BUNGAY, England — To understand the deep sense of anxiety Britons feel about the supply shortages currently afflicting the nation — and threatening disruptions to the Christmas dinner table — one need only travel to Simon Watchorn’s pig farm, about two hours northeast of London.
In 2014, Mr. Watchorn was England’s pig farmer of the year, with a thriving business. But this year, he said, the outlook for the fall is bleak.
Slaughterhouses are understaffed and are processing a smaller-than-usual number of pigs. There is a shortage of drivers to move pork to grocery stores and butcher shops. And there are fewer butchers to prepare the meat for consumers.
If the problems persist, Mr. Watchorn may have to start culling some of his 7,500 pigs by the end of next month. Pigs grow about 15 pounds each week, and after a certain point, they are too big for slaughterhouses to process.
Mr. Watchorn said the last time he can remember things being this bad was during an outbreak of mad cow disease in the late 1990s. “It’s a muddle,” he said. “It’s worse than a muddle, it’s a disaster, and I don’t know when it’s going to finish.”
Mr. Watchorn, 66, is one of many producers of food and other goods warning of a daunting winter ahead for Britons. Shortages continued to bedevil the British economy on Monday as gas stations in London and in southeastern England reported trouble getting fuel, and the government began deploying military personnel to help ease the lack of drivers. Supermarket consortiums say that pressures from rising transport costs, labor shortages and commodity costs are already pushing prices higher and will likely continue to do so.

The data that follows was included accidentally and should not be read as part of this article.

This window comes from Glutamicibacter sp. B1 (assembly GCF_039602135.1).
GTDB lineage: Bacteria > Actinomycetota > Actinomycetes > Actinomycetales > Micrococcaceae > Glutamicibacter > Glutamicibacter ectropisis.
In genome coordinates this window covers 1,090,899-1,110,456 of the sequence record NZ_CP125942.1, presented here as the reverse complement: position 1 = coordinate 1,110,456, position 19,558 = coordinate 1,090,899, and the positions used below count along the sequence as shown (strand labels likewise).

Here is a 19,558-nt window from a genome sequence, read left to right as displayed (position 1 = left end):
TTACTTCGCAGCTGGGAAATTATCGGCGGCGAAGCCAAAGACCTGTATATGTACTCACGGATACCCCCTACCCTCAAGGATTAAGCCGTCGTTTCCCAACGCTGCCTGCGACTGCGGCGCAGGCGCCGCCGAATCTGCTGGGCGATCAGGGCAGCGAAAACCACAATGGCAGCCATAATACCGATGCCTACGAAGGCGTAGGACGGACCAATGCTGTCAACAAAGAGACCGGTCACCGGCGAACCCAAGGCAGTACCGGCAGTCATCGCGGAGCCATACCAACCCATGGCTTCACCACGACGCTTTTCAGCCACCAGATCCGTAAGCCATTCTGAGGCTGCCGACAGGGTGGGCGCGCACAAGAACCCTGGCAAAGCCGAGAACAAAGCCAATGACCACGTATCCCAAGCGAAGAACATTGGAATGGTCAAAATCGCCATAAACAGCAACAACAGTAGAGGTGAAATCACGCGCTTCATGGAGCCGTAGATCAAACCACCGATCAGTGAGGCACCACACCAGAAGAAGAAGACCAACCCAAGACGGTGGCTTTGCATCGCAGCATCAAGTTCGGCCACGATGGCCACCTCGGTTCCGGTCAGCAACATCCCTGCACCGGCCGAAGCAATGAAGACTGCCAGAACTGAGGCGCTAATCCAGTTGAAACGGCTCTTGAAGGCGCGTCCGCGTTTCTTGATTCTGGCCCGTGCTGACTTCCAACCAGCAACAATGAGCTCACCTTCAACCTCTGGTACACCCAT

The chancellor of the Exchequer, Rishi Sunak, acknowledged on BBC Radio on Monday that there will shortages at Christmastime. He said the government was doing “everything we can” to mitigate the supply chain issues but admitted there was no “magic wand.”
Mr. Watchorn, who prides himself on running a farm where all adult stock live outside, is convinced that Brexit is responsible for the current distress, saying that the exodus of European workers from Britain had led to damaging labor shortages. The British people voted to break with the European Union to reduce immigration, he believes, without realizing how damaging a cliff-edge exit from the bloc would be for businesses.
“They didn’t vote for supermarket shortages,” he said on Sunday as dozens of pigs gathered around him to be fed. “They didn’t understand that was going to be a probable, likely outcome.”
Mr. Sunak and other Conservative leaders say supply problems are a global issue largely attributable to the pandemic and not limited to Britain. Indeed, businesses around the world are facing rising energy prices, product shortages, and labor shortages.